There’s little doubt these days over whether the planet is heating up. Temperature measurements clearly show the trend and in recent years, computer models of the Earth’s climate have been able to reproduce these increases pretty accurately when carbon dioxide is injected into their virtual atmospheres.
Where climate models fall down, however, is in predicting how the climate will change on a regional scale. The Netherlands, for example, is represented by a single grid square in global climate models. So that makes it hard to work out how global patterns may influence the climate in the Netherlands.
Today, a group of meterologists from the Royal Netherlands Meterological Institute (KNMI), the Dutch weather forecasting outfit, examine warming trends in western Europe and say the current models of regional climate change have vastly underestimated the rate of change. Yep, that’s underestimated.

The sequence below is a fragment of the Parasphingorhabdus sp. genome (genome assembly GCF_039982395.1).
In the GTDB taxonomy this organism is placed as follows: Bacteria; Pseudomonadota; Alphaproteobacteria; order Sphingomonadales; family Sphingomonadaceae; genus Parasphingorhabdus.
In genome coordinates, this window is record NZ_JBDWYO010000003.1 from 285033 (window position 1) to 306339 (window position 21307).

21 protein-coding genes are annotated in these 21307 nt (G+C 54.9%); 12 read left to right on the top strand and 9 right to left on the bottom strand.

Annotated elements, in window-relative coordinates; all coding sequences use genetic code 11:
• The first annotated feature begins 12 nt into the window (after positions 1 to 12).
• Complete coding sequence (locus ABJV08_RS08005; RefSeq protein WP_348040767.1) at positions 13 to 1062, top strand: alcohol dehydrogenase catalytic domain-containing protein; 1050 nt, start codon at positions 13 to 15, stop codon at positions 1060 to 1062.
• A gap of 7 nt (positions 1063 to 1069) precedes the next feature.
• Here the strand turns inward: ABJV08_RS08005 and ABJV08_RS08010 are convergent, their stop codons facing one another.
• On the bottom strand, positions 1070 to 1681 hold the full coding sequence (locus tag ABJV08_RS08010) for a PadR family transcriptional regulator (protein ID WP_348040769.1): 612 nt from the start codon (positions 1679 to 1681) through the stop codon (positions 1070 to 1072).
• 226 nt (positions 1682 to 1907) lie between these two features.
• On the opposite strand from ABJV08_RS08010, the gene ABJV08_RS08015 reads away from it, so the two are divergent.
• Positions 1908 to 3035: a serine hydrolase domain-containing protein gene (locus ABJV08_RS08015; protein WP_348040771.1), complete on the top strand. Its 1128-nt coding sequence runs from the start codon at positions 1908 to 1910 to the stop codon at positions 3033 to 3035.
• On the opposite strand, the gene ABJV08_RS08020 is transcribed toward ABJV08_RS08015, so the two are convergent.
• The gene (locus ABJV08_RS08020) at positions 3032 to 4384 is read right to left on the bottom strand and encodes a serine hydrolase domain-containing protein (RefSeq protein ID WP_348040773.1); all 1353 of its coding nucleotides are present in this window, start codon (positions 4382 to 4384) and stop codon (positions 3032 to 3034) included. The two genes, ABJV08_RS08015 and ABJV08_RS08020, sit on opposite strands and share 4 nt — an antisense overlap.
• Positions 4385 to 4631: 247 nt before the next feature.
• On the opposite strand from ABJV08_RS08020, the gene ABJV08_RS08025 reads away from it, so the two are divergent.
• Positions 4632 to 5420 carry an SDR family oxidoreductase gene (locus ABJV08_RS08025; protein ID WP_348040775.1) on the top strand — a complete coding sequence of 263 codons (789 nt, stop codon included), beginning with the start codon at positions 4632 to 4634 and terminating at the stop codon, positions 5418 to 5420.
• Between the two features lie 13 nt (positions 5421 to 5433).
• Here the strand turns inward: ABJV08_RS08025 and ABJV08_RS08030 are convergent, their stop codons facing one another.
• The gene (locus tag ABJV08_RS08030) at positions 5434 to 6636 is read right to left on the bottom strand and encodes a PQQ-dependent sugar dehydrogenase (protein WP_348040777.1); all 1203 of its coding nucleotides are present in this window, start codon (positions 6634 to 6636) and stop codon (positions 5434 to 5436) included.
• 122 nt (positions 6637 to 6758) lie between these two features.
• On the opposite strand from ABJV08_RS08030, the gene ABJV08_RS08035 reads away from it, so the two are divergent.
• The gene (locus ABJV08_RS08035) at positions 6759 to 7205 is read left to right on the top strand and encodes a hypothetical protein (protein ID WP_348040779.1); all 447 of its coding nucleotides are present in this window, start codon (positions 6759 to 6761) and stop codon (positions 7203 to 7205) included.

What the team has done is identify many of the reasons why regional models fall down. They say the models fail to account for stronger wind circulation patterns in winter and spring, misrepresent the North Atlantic Current that brings warm water from the equator to western Europe and underestimate the amount of sunshine in some places. There are also important differnces between observed and modelled effects of aerosols and snow at various places and times too.
That’s important to know because it should be possible to fix the regional climate models to take account of these effects. At least, in theory.In the meantime, Western Europe is warming much faster than regional climate models have suggested. The message from KNMI is that you live in the Netherlands (or anywhere else in Western Europe), stock up on ice cubes and suncream.
Ref: arxiv.org/abs/0806.0715: Western Europe is Warming Much Faster Than Expected